- Elena Ivona Dumitrescu & Christophe Hurlin, 2012. "Testing for Granger Non-causality in Heterogeneous Panels," Post-Print hal-01385899, HAL.
- Christophe Hurlin & Elena Dumitrescu, 2012. "Testing for Granger Non-causality in Heterogeneous Panels," Working Papers halshs-00224434, HAL.
- Eickmeier, Sandra & Hofmann, Boris & Worms, Andreas, 2006.
"Macroeconomic fluctuations and bank lending: evidence for Germany and the euro area,"
Discussion Paper Series 1: Economic Studies
2006,34, Deutsche Bundesbank, Research Centre.
- Sandra Eickmeier & Boris Hofmann & Andreas Worms, 2009. "Macroeconomic Fluctuations and Bank Lending: Evidence for Germany and the Euro Area," German Economic Review, Verein für Socialpolitik, vol. 10, pages 193-223, 05.
- Driscoll, John C., 2004.
"Does bank lending affect output? Evidence from the U.S. states,"
Journal of Monetary Economics,
Elsevier, vol. 51(3), pages 451-471, April.
- John C. Driscoll, 2003. "Does bank lending affect output? evidence from the U.S. states," Finance and Economics Discussion Series 2003-31, Board of Governors of the Federal Reserve System (U.S.).
- Heider, Florian & Gropp, Reint, 2008. "The Determinants of Capital Structure: Some Evidence from Banks," ZEW Discussion Papers 08-015, ZEW - Zentrum für Europäische Wirtschaftsforschung / Center for European Economic Research.
- Reint Gropp & Florian Heider, 2010.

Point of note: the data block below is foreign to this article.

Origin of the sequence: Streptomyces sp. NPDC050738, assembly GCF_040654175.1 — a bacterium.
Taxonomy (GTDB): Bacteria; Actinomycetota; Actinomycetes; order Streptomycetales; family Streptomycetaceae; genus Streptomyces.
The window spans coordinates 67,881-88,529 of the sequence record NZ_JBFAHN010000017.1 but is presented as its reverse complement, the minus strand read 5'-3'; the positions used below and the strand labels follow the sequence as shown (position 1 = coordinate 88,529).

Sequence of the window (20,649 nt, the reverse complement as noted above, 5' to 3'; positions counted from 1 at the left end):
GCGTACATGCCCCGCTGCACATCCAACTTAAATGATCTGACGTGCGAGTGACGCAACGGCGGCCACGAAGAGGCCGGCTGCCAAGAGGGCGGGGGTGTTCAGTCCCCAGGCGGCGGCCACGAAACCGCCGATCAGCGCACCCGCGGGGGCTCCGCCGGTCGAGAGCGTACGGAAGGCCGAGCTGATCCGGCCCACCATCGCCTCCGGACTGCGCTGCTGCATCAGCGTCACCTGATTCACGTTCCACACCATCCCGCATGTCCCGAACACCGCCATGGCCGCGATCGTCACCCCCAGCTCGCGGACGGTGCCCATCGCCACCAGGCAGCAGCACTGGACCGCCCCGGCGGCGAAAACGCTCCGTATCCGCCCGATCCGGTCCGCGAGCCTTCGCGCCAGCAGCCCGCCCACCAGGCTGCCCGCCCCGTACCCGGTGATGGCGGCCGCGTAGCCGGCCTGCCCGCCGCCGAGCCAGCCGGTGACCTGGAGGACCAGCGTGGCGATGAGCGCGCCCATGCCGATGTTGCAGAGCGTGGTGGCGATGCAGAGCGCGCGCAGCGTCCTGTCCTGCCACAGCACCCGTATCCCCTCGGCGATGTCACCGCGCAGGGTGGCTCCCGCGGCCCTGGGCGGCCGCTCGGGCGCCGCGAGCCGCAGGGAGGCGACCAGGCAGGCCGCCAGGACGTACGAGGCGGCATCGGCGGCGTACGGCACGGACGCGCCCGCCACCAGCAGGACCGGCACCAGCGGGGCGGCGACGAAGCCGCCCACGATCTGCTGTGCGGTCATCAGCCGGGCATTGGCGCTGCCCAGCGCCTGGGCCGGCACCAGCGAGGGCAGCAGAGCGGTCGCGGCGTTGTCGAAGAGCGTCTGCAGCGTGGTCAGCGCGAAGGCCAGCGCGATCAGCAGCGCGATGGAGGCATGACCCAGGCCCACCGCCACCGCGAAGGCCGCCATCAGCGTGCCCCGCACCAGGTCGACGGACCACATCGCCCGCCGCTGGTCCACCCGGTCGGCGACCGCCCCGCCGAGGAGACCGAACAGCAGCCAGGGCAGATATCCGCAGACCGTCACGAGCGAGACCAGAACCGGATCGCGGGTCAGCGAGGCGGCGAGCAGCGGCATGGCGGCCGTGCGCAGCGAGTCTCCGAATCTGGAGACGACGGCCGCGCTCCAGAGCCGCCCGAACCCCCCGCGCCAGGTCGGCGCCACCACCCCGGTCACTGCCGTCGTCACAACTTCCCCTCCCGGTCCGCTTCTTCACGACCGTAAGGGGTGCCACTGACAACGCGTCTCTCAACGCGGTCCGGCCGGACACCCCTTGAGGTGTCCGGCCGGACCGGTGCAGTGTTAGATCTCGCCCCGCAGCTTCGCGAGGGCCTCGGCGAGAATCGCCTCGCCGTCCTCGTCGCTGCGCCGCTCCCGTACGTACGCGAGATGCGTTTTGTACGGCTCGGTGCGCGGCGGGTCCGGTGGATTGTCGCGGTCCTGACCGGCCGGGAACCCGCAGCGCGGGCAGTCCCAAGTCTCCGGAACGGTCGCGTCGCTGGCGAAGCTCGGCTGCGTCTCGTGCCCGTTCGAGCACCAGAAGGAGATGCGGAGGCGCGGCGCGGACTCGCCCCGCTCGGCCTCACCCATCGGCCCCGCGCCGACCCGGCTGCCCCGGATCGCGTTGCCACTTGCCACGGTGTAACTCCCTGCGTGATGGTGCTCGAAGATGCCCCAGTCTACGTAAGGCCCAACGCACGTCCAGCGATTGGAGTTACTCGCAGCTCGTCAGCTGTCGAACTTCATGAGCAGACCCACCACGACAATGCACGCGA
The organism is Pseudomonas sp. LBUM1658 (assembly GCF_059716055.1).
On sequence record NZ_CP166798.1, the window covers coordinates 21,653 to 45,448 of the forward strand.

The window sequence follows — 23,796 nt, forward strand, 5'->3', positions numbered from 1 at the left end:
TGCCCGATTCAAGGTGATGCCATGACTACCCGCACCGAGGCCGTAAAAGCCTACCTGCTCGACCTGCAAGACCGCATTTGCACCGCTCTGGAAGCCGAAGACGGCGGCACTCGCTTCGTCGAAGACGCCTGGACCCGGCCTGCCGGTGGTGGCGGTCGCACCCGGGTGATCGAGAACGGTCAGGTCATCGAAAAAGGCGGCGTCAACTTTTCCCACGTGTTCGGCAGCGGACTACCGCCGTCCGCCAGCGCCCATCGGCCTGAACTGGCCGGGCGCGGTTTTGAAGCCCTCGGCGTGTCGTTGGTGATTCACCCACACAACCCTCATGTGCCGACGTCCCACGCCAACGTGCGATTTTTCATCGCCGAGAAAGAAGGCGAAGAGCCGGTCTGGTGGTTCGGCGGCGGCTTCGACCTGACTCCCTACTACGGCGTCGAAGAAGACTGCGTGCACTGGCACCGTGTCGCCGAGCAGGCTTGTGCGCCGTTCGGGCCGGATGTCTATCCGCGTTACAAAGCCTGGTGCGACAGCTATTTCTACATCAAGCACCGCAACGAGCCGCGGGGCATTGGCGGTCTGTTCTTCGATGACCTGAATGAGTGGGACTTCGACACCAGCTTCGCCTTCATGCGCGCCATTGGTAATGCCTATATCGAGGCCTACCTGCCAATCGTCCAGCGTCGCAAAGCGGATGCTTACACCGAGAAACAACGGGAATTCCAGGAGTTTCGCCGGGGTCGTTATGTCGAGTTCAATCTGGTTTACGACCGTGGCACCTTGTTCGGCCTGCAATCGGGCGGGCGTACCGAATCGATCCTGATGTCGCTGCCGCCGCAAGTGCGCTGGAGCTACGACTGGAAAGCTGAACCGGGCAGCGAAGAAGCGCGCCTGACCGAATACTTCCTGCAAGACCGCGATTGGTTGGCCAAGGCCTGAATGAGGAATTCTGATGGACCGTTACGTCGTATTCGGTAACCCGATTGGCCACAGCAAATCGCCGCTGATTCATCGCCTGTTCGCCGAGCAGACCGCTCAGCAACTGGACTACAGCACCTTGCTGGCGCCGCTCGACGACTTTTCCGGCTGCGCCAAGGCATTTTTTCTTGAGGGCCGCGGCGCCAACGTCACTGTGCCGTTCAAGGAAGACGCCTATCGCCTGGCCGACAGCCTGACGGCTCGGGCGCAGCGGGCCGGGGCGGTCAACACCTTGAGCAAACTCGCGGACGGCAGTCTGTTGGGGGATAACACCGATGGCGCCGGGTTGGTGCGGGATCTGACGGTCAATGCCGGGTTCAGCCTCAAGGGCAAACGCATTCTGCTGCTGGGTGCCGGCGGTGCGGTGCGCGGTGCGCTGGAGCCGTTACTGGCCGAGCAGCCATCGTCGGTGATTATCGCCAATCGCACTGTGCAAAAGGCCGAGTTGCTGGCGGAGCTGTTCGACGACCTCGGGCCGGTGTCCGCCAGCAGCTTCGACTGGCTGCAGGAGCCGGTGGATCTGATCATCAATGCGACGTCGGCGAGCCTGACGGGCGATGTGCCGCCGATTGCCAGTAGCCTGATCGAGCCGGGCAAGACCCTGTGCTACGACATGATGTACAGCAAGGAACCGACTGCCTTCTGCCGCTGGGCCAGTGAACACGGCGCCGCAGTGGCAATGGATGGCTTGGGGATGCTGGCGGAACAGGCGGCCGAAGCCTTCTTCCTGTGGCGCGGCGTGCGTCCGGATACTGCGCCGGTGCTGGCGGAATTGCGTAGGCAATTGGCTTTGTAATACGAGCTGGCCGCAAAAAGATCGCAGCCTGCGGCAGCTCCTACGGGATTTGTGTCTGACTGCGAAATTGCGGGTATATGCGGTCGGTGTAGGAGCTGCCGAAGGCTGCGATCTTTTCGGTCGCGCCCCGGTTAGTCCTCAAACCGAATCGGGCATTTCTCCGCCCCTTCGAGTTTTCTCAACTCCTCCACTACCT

"The Determinants of Bank Capital Structure,"
Review of Finance,
European Finance Association, vol. 14(4), pages 587-622.
- Fabian Valencia & Luc Laeven, 2008. "Systemic Banking Crises; A New Database," IMF Working Papers 08/224, .
- Davidson, Russell & MacKinnon, James G., 1993. "Estimation and Inference in Econometrics," OUP Catalogue, Oxford University Press, number 9780195060119.
- Bebczuk,Ricardo N., 2003.
"Asymmetric Information in Financial Markets,"
Cambridge University Press, number 9780521797320, December.
- J.A. Bikker & H. Hu, 2003. "Cyclical Patterns in Profits, Provisioning and Lending of Banks," DNB Staff Reports (discontinued) 86, Netherlands Central Bank.
When requesting a correction, please mention this item's handle: RePEc:bcr:wpaper:201155. See general information about how to correct material in RePEc.
For technical questions regarding this item, or to correct its authors, title, abstract, bibliographic or download information, contact: (Federico Grillo)
If you have authored this item and are not yet registered with RePEc, we encourage you to do it here. This allows to link your profile to this item. It also allows you to accept potential citations to this item that we are uncertain about.
If references are entirely missing, you can add them using this form.
If the full references list an item that is present in RePEc, but the system did not link to it, you can help with this form.
If you know of missing items citing this one, you can help us creating those links by adding the relevant references in the same way as above, for each refering item. If you are a registered author of this item, you may also want to check the "citations" tab in your profile, as there may be some citations waiting for confirmation.
Please note that corrections may take a couple of weeks to filter through the various RePEc services.